Joel acknowledged on Inside the Actors Studio in 1999 that each of the characters in the song was based on a real person, either a friend of his or another stranger at the bar. For instance, Joel claimed that the waitress "practicing politics" was actually his first wife, Elizabeth Weber. Joel also criticized the fact that the verses and the chorus of the song both use the same chord sequence and a similar melody, stating that the melody "doesn't go anywhere [musically]." Nevertheless, it should be noted that Joel also included minor harmonic variation and a different melody in the song's bridge section.
7" US single (1973)
- "Piano Man" - (4:30)
- "You're My Home" - (3:08)
A promo for this song was shot in 1974, at the height of the song's popularity. It depicted Joel as a bar act (Bill Martin) performing the song, and shows a typical American bar as a setting. A new video was shot in 1985, with new extras, and was more or less the same as the original. The original video used an alternate take of the song (but it was at the same length as the album version), while the new one used the standard album version.
When released in 1974, the single fell considerably short of the top 10 in the US (Billboard #25). "Piano Man" fared better in Canada, where it peaked at #10, and established Joel as a star there. (From 1975-80, every one of Joel's charting singles peaked higher in Canada than in the US, except for songs that reached #1 in both markets.)
Because "Piano Man" was at the time only a moderate hit in the US, the song was not played often on American radio during the next 3 or 4 years. However, after the 1977 release of Joel's album The Stranger and Joel's quick subsequent rise to superstardom, the song would soon become one of his most well-known and loved songs. It has been, since '77, a big "oldies" radio hit, and is considered Joel's signature song, partially due to its title. Today it remains popular, and ranks as Joel's #1 song on the iTunes Store as of February 2014[update]. The song is so well known that during Joel's concerts, he usually lets the audience sing the chorus. In concert, Joel often performs "Piano Man" as a finale.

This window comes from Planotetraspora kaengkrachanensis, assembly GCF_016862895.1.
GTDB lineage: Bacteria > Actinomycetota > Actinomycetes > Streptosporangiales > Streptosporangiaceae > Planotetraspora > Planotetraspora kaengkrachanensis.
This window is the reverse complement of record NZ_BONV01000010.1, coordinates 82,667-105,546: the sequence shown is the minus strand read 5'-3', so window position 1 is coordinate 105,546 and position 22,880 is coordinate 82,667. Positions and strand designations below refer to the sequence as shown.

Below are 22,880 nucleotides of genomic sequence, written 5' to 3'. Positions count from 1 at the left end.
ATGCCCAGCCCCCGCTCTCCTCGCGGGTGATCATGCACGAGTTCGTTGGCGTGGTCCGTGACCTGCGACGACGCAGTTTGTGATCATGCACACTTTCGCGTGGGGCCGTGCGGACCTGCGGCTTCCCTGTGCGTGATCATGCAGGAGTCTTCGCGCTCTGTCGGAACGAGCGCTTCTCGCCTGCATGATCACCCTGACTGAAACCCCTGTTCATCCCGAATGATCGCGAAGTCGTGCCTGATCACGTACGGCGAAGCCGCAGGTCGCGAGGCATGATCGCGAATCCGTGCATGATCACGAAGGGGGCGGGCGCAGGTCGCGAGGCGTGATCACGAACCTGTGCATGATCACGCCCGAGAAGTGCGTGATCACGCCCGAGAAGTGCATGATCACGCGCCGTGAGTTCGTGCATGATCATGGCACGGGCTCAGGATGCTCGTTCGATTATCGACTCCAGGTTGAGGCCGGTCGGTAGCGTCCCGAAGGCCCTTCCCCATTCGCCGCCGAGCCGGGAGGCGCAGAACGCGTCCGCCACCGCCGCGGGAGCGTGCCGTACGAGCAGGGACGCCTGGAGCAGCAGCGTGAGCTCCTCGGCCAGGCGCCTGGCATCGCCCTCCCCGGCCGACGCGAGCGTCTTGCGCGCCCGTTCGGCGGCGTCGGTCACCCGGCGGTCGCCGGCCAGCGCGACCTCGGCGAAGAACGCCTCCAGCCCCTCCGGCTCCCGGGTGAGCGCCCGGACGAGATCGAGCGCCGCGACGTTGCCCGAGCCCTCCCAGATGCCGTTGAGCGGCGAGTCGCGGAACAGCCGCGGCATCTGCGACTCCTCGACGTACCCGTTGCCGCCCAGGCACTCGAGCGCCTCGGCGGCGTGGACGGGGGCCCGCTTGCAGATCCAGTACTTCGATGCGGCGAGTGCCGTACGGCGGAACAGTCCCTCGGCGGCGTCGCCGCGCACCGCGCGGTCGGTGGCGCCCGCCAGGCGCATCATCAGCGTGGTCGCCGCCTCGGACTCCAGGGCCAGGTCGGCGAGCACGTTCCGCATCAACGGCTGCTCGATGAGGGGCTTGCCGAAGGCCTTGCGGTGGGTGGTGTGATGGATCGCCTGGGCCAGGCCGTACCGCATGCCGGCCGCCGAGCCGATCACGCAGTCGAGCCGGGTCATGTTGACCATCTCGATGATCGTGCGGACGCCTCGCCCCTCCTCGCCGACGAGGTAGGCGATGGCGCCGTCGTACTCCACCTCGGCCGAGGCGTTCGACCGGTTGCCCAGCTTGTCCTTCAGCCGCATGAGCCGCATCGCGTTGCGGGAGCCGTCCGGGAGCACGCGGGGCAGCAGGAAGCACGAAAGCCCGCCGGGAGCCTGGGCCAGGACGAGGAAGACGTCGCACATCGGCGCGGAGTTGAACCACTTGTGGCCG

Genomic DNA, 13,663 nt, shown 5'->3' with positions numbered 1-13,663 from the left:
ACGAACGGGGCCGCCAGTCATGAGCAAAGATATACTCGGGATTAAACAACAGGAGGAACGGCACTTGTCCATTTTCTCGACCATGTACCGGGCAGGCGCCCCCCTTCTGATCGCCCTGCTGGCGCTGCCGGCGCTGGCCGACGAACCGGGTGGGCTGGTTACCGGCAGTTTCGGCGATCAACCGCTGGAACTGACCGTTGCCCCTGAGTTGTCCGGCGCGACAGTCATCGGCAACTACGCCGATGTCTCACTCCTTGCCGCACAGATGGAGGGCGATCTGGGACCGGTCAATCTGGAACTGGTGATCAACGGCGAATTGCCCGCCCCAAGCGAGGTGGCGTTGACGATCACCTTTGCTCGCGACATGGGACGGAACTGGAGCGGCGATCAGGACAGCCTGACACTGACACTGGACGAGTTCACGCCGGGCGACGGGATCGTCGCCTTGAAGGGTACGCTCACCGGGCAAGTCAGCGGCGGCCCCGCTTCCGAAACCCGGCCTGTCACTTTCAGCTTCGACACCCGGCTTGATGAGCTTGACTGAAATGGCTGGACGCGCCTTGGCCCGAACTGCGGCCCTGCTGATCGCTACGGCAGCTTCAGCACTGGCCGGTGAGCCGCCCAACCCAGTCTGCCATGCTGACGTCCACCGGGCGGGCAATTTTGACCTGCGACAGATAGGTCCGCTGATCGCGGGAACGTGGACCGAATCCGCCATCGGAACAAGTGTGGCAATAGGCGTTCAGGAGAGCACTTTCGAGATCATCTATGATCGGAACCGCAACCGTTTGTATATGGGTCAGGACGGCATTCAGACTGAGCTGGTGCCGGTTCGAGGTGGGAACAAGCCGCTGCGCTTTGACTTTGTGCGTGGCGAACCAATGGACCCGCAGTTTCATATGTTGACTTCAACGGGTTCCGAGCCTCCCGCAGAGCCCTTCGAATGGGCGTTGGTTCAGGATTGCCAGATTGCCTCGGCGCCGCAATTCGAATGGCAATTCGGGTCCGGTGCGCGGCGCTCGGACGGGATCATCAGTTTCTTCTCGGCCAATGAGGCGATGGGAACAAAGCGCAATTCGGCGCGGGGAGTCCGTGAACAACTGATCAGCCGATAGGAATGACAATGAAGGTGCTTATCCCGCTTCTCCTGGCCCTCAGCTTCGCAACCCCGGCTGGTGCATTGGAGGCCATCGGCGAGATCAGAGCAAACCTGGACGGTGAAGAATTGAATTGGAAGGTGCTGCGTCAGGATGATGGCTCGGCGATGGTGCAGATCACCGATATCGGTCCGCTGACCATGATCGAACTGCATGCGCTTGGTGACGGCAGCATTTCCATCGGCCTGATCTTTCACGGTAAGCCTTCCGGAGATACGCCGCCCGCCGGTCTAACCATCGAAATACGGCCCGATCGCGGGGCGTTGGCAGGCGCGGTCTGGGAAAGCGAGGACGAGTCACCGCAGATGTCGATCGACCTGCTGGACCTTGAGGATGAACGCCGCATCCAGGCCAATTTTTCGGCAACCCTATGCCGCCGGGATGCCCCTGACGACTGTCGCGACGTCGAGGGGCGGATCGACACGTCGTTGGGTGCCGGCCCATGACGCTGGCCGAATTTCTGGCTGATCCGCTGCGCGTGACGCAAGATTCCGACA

"Piano Man" was ranked #421 in the 2004 list of Rolling Stone's 500 Greatest Songs of All Time.
This song was released as downloadable content for Rock Band 3, along with 11 of Joel's other songs.
|Australian Singles Chart||20|
|Canadian Singles Chart||10|
|U.S. Billboard Hot 100||25|
|U.S. Billboard Hot Adult Contemporary Tracks||4|
|Irish Singles Chart||83|
|Dutch Singles Chart||56|
"Weird Al" Yankovic performed a parody of "Piano Man" entitled "Ode to a Superhero" (detailing the plot of Sam Raimi's Spider-Man) on his 2003 album Poodle Hat. To parody the song, Yankovic had to get permission directly from Joel, whom he earlier spoofed in "It's Still Billy Joel to Me" (which was never put on any Yankovic album), per the results of a minor 1996 controversy surrounding another Yankovic parody, "Amish Paradise".
On the May 18th 2010 episode of Glee, Neil Patrick Harris and Matthew Morrison performed this song together. The song was later covered in full by Darren Criss's character Blaine Anderson in the episode "Movin' Out".
On the episode of Castle "Last Call" that was aired on December 6, 2010, Nathan Fillion and a couple other members of the cast sing the song as they walk out of the precinct at the end of the episode.
- Billy Joel: The Life and Times of An Angry Young Man (p. 73) by Hank Bordowitz
- Billy Joel: The Life and Times of An Angry Young Man by Hank Bordowitz
-  'Rocket Man' Meets 'Piano Man'